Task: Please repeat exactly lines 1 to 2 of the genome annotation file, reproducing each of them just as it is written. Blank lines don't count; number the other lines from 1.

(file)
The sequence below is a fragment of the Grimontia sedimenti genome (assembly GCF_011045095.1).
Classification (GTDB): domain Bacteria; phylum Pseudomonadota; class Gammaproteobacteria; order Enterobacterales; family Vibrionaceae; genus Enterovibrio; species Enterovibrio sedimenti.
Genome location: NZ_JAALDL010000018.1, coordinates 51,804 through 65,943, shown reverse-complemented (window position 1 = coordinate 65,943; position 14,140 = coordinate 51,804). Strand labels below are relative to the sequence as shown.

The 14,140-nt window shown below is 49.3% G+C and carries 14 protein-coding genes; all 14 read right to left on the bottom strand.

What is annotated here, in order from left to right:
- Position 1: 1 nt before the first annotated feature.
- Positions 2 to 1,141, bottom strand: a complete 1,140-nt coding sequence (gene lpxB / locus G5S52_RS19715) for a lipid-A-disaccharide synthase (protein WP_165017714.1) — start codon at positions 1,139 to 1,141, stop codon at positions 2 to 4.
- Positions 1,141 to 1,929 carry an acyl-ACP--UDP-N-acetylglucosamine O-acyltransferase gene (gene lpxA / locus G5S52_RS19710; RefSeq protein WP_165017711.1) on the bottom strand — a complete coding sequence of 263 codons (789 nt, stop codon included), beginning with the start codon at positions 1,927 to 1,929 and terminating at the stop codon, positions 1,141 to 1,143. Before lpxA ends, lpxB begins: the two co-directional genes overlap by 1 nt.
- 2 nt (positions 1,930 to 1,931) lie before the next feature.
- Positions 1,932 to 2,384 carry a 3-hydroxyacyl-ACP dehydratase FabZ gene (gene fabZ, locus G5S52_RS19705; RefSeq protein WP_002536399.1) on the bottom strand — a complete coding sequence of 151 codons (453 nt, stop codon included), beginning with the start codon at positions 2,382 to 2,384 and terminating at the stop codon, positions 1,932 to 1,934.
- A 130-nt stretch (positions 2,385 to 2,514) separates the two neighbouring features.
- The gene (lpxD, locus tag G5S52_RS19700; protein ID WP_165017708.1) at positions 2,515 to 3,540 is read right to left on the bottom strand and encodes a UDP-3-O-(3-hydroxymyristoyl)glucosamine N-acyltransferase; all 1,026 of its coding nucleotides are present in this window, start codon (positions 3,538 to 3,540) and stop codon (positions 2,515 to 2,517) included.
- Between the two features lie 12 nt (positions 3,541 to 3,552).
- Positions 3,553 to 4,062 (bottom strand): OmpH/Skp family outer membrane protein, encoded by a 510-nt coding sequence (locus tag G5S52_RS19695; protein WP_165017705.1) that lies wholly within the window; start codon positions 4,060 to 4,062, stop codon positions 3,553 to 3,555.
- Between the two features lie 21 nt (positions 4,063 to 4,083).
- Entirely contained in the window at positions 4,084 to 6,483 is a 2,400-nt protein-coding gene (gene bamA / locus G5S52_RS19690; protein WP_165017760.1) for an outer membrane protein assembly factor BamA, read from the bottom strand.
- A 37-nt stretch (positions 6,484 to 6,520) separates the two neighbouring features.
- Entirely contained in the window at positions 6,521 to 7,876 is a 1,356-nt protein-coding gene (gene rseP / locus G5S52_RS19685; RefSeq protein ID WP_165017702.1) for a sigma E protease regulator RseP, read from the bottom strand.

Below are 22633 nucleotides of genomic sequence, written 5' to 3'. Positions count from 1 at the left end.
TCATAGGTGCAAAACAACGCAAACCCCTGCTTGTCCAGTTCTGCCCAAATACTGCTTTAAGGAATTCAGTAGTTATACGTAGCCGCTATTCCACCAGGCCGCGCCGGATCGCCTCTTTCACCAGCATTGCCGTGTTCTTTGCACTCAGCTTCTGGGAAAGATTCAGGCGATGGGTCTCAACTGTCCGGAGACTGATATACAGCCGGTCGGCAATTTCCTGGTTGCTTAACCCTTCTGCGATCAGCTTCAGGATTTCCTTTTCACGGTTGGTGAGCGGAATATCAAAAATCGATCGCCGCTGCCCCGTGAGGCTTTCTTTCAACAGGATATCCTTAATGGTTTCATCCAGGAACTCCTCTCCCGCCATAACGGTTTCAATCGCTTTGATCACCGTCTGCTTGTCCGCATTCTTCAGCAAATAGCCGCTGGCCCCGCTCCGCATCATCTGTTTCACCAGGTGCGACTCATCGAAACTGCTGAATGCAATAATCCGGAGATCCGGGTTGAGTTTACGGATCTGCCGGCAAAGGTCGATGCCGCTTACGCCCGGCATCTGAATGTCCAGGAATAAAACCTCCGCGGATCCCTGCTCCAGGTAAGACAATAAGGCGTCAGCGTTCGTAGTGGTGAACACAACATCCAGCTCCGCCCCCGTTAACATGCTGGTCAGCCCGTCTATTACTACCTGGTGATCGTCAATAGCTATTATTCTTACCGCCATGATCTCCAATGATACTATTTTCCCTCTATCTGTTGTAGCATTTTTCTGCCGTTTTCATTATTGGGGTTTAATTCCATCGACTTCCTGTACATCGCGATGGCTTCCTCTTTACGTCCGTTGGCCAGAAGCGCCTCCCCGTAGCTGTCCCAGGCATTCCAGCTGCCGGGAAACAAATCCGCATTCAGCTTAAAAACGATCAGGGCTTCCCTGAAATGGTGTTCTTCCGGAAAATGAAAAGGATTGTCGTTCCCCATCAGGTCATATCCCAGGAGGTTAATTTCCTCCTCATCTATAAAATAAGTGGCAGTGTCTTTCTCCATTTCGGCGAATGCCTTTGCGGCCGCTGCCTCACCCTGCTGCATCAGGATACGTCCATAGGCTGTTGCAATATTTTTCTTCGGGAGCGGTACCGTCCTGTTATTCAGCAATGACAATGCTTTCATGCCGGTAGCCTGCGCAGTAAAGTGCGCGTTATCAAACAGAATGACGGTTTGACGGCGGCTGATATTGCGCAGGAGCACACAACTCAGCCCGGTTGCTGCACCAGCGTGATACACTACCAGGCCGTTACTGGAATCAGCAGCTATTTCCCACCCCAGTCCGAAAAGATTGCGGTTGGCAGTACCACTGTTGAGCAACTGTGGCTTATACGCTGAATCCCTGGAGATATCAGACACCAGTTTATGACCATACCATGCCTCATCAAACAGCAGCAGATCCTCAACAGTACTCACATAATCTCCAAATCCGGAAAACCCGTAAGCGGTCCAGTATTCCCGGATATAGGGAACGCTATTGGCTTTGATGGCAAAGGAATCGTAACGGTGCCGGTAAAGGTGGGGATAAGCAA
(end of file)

The sequence below is a fragment of the Grimontia sedimenti genome (assembly GCF_011045095.1).
Classification (GTDB): domain Bacteria; phylum Pseudomonadota; class Gammaproteobacteria; order Enterobacterales; family Vibrionaceae; genus Enterovibrio; species Enterovibrio sedimenti.